The aniseed toadstool, scientifically known as Clitocybe odora, is a captivating mushroom with its pale blue-green cap and a distinctive anise-like aroma. This edible species is commonly collected to be used more as a spice, rather than cooking up whole, as the anise scent is often quite strong to overwhelming.
- Scientific Name: Clitocybe odora
- Common Names: Aniseed Toadstool, Aniseed Mushroom, Aniseed Funnelcap, Blue-Green Clitocybe
- Habitat: On the ground, in leaf litter
- Edibility: Edible
All About The Aniseed Toadstool
The scientific name Clitocybe odora has its roots in Greek and Latin. The term Clitocybe translates to “sloping head,” referring to the mushroom’s cap structure, while odora is Latin for “fragrant” or “perfumed,” pointing to its distinctive aniseed-like aroma.
The aniseed toadstool was first described by the French mycologist Jean Baptiste Francois Pierre Bulliard in the 18th century. The aniseed toadstool is known by various names across different regions. In addition to its scientific name and the most common name, it’s also referred to as the Aniseed Mushroom, Aniseed Funnelcap, and Blue-Green Clitocybe due to its distinctive color.
Aniseed Toadstool Identification Guide
The aniseed toadstool typically fruits from summer through fall in temperate zones and from fall to winter in warmer climates.
This mushroom is saprobic, meaning it decomposes leaf litter and other organic debris. It’s commonly found among the leaf litter of deciduous trees, particularly beech, although it can also grow under conifers. It grows from the ground, never on wood or from trees.
The aniseed toadstool is widespread in the northern and montane areas of North America and is also commonly found in Europe and parts of Asia. In the US, it’s particularly common in the Pacific Northwest and the Midwestern states. It can be found in oak woodlands on the East Coast.
The cap of the aniseed toadstool measures approximately 1.5 to 3 inches in diameter. When young, it is rounded with edges that roll under. As it matures, it gradually flattens out, and then the edges lift upwards to create a funnel shape. The coloration is a bright blue-green – sometimes it is more blue, and other times it is more green. It fades to an unremarkable lighter grayish or whitish hue with age, and it is easily misidentified at this point due to its now dull coloring.
Exposure to sunlight and dry weather can accelerate this color transformation, so you might see it in younger specimens as well. The cap surface is primarily smooth but may exhibit fine hairs that give it a streaked appearance.
The gills of this species are initially a pale blue-green color, reflecting the cap’s hues. As the mushroom matures, the gills may fade to a whitish or slightly pinkish hue. They are closely spaced, often appearing crowded, and can be attached or run down the stem slightly.
The stem of the aniseed toadstool measures around 1.2 to 2.8 inches in length. It is smooth and whitish, sometimes adorned with fine hairs. Towards the base of the stem, dense white fibrils of mycelium create a striking contrast. While the stem remains mostly uniform in width, it may curve and enlarge slightly towards the base.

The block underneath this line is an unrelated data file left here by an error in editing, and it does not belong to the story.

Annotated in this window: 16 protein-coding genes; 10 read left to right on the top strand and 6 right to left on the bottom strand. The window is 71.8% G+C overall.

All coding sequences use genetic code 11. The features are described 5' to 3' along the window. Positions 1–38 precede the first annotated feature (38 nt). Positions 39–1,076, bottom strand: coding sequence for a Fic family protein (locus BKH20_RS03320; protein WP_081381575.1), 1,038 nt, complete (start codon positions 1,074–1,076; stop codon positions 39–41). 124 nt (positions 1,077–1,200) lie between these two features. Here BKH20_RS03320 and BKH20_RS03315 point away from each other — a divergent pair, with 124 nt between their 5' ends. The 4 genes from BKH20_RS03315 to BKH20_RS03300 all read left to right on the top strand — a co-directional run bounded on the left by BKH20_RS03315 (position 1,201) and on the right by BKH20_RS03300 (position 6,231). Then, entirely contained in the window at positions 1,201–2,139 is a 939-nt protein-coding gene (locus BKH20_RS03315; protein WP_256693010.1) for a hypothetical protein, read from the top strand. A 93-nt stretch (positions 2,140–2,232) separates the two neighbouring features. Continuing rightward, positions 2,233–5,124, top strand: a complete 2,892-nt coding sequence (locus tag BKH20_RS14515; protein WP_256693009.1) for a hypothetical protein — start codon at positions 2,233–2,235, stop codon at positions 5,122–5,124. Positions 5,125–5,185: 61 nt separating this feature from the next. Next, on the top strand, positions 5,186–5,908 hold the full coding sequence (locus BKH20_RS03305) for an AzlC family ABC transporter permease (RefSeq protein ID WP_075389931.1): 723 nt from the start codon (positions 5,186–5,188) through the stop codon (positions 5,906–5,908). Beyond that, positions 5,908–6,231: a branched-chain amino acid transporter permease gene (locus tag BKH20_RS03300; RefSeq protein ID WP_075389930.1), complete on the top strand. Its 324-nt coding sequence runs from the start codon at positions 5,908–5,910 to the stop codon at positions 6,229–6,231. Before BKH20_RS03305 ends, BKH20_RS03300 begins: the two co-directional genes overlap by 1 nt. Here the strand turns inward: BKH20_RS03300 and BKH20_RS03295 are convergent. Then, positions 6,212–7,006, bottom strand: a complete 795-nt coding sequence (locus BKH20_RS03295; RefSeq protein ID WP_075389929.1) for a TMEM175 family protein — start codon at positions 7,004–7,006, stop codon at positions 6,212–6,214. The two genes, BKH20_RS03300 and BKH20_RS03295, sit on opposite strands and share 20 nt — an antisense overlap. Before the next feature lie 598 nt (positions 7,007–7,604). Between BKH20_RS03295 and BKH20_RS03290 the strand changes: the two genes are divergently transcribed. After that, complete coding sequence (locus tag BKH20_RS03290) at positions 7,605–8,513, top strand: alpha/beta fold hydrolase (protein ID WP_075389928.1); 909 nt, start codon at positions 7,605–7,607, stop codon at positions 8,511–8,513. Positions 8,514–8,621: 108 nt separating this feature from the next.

The flesh of the aniseed toadstool is thin and firm, with a whitish coloration. When sliced, it shows no significant color changes or reactions. It can become spongy and hollow with age.
One of the most distinctive features of this mushroom is its strong anise-like odor. When fresh, it exudes a delightful fragrance reminiscent of black licorice or ouzo. However, it is important to note that the intensity of the odor can vary among specimens, with some displaying a weaker or even faint scent.
This mushroom produces a spore print that is whitish to creamy in a thin print and pinkish in a thicker print.
Aniseed Toadstool Lookalikes
Blue Roundhead (Stropharia caerulea)
This mushroom is greenish-blue, like the aniseed toadstool. However, its cap surface is covered in scales, particularly near the margin, and it lacks the aniseed scent.
Verdigris Agaric (Stropharia aeruginosa)
Like the blue roundhead and aniseed toadstool, the verdigris agaric also has a blue-green coloration which can be confusing. However, it lacks the anise aroma, and its cap is dotted with white scales, especially at the edges.
Fool’s Funnel (Clitocybe dealbata/Clitocybe rivulosa)
The fool’s funnel, aka ivory funnel, mushroom is white in color and has a mealy smell, differing significantly from the blue-green color and aniseed scent of the aniseed toadstool. It does get confusing, though, because when the aniseed toadstool coloring is washed out, the overall look and shape are very similar. This species is poisonous, so be careful and always check for an anise-like scent.
Aniseed Toadstool Edibility
The aniseed toadstool is considered an edible species, although it is not commonly collected for cooking per se. Its main allure lies in its anise-like aroma, which adds a unique flavor to dishes. Drying and grinding the mushroom into a powder is recommended to make the most of its distinctive scent. This powder can then be used as a seasoning in various dishes, such as risottos, soups, and sauces for mild fish.
When collecting this mushroom for culinary purposes, it’s important to pick only the young, blue-green specimens with a strong aniseed odor. Older or faded specimens can be confused with other similar but inedible or poisonous species, posing a safety risk.
Common Questions About Aniseed Toadstool Mushrooms
Is the aniseed toadstool mushroom medicinal?
Currently, there’s no documented evidence of specific medicinal properties for the aniseed toadstool.